WHEN journalists from the region discovered that they would be staying at Kloofzicht Lodge & Spa during a week-long conference on media and migration, some expressed reservations, saying staying on the fringes of the City of Gold is not an option.
Why go stay in Siberian isolation in a remote place like Muldersdrift on the margins of Gauteng province when there is Sandton, Rosebank, Melrose Arch and other glamorous places around in Johannesburg to book at, journalists asked.
Muldersdrift is a picturesque area situated 27 kilometres north-west of Johannesburg between the city and the Magaliesberg mountain range. It falls under the West Rand District municipality and is part of Mogale City.
But no sooner had the journalists arrived at the place than they started feeling comfy and enjoying temporary spendlid isolation like Britain during the Palmerston reign at the height of British imperial power.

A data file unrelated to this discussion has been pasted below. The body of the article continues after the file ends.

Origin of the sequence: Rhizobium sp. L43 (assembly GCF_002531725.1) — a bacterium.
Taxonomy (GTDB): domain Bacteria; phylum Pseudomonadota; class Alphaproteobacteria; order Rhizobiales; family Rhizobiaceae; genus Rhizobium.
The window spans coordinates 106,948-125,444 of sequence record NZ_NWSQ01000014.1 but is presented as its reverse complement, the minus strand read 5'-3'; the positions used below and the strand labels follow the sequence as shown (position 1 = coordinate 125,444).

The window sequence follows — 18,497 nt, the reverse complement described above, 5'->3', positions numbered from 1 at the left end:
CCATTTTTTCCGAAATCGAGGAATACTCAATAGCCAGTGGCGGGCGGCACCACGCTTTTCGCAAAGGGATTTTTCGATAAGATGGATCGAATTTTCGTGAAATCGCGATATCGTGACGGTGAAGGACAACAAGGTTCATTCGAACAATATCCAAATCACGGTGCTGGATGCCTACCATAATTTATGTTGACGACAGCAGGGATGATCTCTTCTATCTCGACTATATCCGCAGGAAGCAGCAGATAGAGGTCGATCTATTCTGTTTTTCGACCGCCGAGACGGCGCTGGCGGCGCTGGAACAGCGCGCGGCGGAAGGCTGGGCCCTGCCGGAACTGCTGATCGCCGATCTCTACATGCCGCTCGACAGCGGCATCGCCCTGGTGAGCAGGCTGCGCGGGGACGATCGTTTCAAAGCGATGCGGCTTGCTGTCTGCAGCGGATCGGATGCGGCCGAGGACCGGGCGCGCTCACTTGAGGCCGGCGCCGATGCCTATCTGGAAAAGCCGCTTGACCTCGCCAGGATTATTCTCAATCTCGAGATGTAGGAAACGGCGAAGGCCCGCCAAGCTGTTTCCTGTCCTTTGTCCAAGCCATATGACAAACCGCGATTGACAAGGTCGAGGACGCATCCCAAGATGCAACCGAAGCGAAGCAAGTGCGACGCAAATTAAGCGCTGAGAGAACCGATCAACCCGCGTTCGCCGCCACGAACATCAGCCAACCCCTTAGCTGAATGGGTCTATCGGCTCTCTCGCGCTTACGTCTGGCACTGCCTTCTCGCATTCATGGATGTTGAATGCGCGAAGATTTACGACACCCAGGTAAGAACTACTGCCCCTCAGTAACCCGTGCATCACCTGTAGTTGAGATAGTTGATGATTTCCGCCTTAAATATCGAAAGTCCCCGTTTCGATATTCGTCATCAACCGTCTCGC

Kloofzicht Lodge & Spa is a five-star graded lodge offering accommodation in 60 guest rooms.
It comprises 18 deluxe suites, 10 superior suites, 20 executive suites and 12 family and executive twin suites, overlooking exquisite dams or the unspoilt Zwartkops gorge and mountain.
Nestled at the foothills of the Zwartkops mountains in the cradle of humankind, it is the essence of tranquility and luxury.
Entering the resort area, one is greeted by a stunning vista of endless mountains and stretches of water.
The small but magnificent nature reserve upon, which Kloofzicht is built is home to kudu, impala, blue wildebeest, eland, red hartebeest, springbuck, gemsbok, zebra as well as a fascinating array of bird life.
The unique combination of pure, unaffected, textured interiors are carried throughout the lodge.
From comfort of the Little Foot Bar and restaurant one will experience the true effect of the hand-cut sandstone tiles and majestic mahogany.
Natural wood and thatched roofs, cobblestone, rich fibres and leather, bathtubs with exquisite views, all woven into a resort and attendant environment of luxury.
It made the conference on migration reporting feel somehow like a small holiday – 35 days before Christmas.-Staff Writer